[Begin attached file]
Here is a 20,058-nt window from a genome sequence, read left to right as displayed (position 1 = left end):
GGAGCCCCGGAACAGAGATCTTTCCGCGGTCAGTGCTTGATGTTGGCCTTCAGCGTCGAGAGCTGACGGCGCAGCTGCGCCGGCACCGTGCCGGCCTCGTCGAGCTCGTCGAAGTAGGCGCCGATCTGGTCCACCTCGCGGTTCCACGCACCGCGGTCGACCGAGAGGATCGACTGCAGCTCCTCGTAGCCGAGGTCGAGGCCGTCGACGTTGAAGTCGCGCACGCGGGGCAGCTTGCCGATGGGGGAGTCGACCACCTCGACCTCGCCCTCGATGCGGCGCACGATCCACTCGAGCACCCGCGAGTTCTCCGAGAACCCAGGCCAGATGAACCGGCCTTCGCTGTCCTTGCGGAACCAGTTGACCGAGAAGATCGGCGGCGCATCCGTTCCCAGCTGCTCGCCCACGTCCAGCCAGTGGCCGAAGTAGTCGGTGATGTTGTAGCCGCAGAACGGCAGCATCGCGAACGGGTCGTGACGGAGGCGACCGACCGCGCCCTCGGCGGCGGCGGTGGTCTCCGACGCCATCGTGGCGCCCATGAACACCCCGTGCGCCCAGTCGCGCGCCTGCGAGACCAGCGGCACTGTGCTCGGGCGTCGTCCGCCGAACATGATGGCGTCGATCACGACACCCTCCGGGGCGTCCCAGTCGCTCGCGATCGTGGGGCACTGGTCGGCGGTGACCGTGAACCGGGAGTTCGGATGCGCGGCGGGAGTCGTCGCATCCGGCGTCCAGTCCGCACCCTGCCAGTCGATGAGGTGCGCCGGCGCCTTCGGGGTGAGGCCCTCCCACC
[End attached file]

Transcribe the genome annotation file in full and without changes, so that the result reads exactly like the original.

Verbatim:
Here is a 20,058-nt window from a genome sequence, read left to right as displayed (position 1 = left end):
GGAGCCCCGGAACAGAGATCTTTCCGCGGTCAGTGCTTGATGTTGGCCTTCAGCGTCGAGAGCTGACGGCGCAGCTGCGCCGGCACCGTGCCGGCCTCGTCGAGCTCGTCGAAGTAGGCGCCGATCTGGTCCACCTCGCGGTTCCACGCACCGCGGTCGACCGAGAGGATCGACTGCAGCTCCTCGTAGCCGAGGTCGAGGCCGTCGACGTTGAAGTCGCGCACGCGGGGCAGCTTGCCGATGGGGGAGTCGACCACCTCGACCTCGCCCTCGATGCGGCGCACGATCCACTCGAGCACCCGCGAGTTCTCCGAGAACCCAGGCCAGATGAACCGGCCTTCGCTGTCCTTGCGGAACCAGTTGACCGAGAAGATCGGCGGCGCATCCGTTCCCAGCTGCTCGCCCACGTCCAGCCAGTGGCCGAAGTAGTCGGTGATGTTGTAGCCGCAGAACGGCAGCATCGCGAACGGGTCGTGACGGAGGCGACCGACCGCGCCCTCGGCGGCGGCGGTGGTCTCCGACGCCATCGTGGCGCCCATGAACACCCCGTGCGCCCAGTCGCGCGCCTGCGAGACCAGCGGCACTGTGCTCGGGCGTCGTCCGCCGAACATGATGGCGTCGATCACGACACCCTCCGGGGCGTCCCAGTCGCTCGCGATCGTGGGGCACTGGTCGGCGGTGACCGTGAACCGGGAGTTCGGATGCGCGGCGGGAGTCGTCGCATCCGGCGTCCAGTCCGCACCCTGCCAGTCGATGAGGTGCGCCGGCGCCTTCGGGGTGAGGCCCTCCCACC